I recently received a long email from a young woman I’ll call Polly. She is 17 years old, has finished high school, and recently went to court to become legally emancipated. But her emancipation petition was not Polly’s first experience with the courts. Her parents, who are divorced, have become locked into an accusation of “parental alienation”—the idea that Polly and her sister, who preferred to live with their father and avoid their mother’s household and her boyfriend, must have this preference because their father had “brainwashed” them into believing bad things about the mother. (Proof of this claim was that the girls insisted that it was their own decision!)
Polly’s mother contacted a California therapist whose psychology license had been revoked but who said he could practice a “psychoeducational” method called Family Bridges. As is the case for many proprietary treatments, it is not easy to find a description of Family Bridges. However, Polly has described what happened to her and to her younger sister when a judge ordered the girls to travel from their home state to California and to participate in Family Bridges.
According to Polly’s report, when the girls tried to refuse, they were taken away from the courthouse by employees of a “youth transport service”. (These “services” and the little regulation they undergo were discussed by Ira Robbins at www.americancriminallawreview.com/files/7714/0539/9315/Robbins.pdf.) The transporters responded to Polly’s crying and lying down on the ground by telling her that her father would go to jail if she didn’t go, and hinting that she herself would be confined in a residential treatment center. The two girls were taken to a town in California, where they were met by their mother, the mother’s boyfriend, and several psychologists, who met them in a hotel room and apparently do not have an office. The plan was to provide the girls with treatment that would convince them that their father had made them think that their mother was abusive.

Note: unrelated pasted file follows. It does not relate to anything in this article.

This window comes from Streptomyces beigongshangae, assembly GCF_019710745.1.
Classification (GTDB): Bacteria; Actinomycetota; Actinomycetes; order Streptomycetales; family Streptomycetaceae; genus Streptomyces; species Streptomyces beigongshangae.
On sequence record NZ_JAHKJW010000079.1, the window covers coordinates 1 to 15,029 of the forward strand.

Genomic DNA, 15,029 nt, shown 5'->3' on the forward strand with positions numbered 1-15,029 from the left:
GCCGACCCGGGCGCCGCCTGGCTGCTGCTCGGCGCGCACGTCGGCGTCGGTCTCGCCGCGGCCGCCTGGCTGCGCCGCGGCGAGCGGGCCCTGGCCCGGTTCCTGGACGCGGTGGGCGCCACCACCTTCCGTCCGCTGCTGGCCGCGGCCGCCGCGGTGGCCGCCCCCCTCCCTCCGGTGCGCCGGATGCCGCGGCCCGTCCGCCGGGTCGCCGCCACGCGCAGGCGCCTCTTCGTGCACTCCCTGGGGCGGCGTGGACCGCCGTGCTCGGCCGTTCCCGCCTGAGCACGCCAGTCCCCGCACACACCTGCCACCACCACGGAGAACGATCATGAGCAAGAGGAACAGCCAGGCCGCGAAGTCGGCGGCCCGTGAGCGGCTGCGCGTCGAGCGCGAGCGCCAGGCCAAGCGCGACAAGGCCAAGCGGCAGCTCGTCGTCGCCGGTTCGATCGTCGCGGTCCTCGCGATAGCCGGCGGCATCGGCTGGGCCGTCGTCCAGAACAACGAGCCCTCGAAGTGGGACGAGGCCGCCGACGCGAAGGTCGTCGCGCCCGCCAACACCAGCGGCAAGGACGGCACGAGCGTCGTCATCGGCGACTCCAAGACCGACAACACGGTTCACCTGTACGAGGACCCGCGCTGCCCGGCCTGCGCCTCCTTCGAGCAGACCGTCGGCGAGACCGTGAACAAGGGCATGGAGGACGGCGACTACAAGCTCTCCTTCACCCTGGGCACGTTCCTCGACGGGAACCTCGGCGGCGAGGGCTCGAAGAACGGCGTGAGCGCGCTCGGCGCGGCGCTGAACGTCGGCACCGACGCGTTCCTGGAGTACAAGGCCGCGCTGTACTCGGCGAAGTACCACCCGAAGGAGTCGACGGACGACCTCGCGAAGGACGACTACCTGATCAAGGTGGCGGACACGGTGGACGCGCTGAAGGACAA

The treatment, or “psychoeducation”, consisted of watching and discussing a number of video presentations. These included material about visual illusions, about how people may express opinions that are not really their own because of social pressures, and about the well-known study by Milgram in which participants who believed they were giving other people serious electric shocks often continued to do so when ordered by an authoritative experimenter. The implications of these presentations were apparently that the girls should understand that opinions they thought were their own had actually been created in their minds by their father—a plan with its own logic, perhaps, but not one based on any evidence that deeply emotional beliefs can easily be changed, nor indeed on any evidence that they had been influenced in their opinions by the father.